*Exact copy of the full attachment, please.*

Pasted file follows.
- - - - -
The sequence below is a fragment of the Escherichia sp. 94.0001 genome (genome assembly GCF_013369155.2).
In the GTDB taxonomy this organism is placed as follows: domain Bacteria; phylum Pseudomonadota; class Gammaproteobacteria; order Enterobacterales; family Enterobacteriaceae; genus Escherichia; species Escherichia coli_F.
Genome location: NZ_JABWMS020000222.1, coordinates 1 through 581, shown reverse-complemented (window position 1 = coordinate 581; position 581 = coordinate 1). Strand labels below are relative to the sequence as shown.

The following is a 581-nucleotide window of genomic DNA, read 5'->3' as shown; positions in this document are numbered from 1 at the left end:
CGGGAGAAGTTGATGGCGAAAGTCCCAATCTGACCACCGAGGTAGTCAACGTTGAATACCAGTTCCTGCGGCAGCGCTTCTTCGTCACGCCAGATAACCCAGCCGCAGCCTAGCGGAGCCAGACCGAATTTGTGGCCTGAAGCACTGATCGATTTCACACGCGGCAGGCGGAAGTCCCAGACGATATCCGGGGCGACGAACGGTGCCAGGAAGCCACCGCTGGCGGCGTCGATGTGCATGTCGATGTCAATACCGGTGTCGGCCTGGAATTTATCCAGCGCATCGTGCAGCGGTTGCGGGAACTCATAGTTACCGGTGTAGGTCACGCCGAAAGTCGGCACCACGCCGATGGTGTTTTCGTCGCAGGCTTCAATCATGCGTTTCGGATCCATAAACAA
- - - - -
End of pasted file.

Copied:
The sequence below is a fragment of the Escherichia sp. 94.0001 genome (genome assembly GCF_013369155.2).
In the GTDB taxonomy this organism is placed as follows: domain Bacteria; phylum Pseudomonadota; class Gammaproteobacteria; order Enterobacterales; family Enterobacteriaceae; genus Escherichia; species Escherichia coli_F.
Genome location: NZ_JABWMS020000222.1, coordinates 1 through 581, shown reverse-complemented (window position 1 = coordinate 581; position 581 = coordinate 1). Strand labels below are relative to the sequence as shown.

The following is a 581-nucleotide window of genomic DNA, read 5'->3' as shown; positions in this document are numbered from 1 at the left end:
CGGGAGAAGTTGATGGCGAAAGTCCCAATCTGACCACCGAGGTAGTCAACGTTGAATACCAGTTCCTGCGGCAGCGCTTCTTCGTCACGCCAGATAACCCAGCCGCAGCCTAGCGGAGCCAGACCGAATTTGTGGCCTGAAGCACTGATCGATTTCACACGCGGCAGGCGGAAGTCCCAGACGATATCCGGGGCGACGAACGGTGCCAGGAAGCCACCGCTGGCGGCGTCGATGTGCATGTCGATGTCAATACCGGTGTCGGCCTGGAATTTATCCAGCGCATCGTGCAGCGGTTGCGGGAACTCATAGTTACCGGTGTAGGTCACGCCGAAAGTCGGCACCACGCCGATGGTGTTTTCGTCGCAGGCTTCAATCATGCGTTTCGGATCCATAAACAA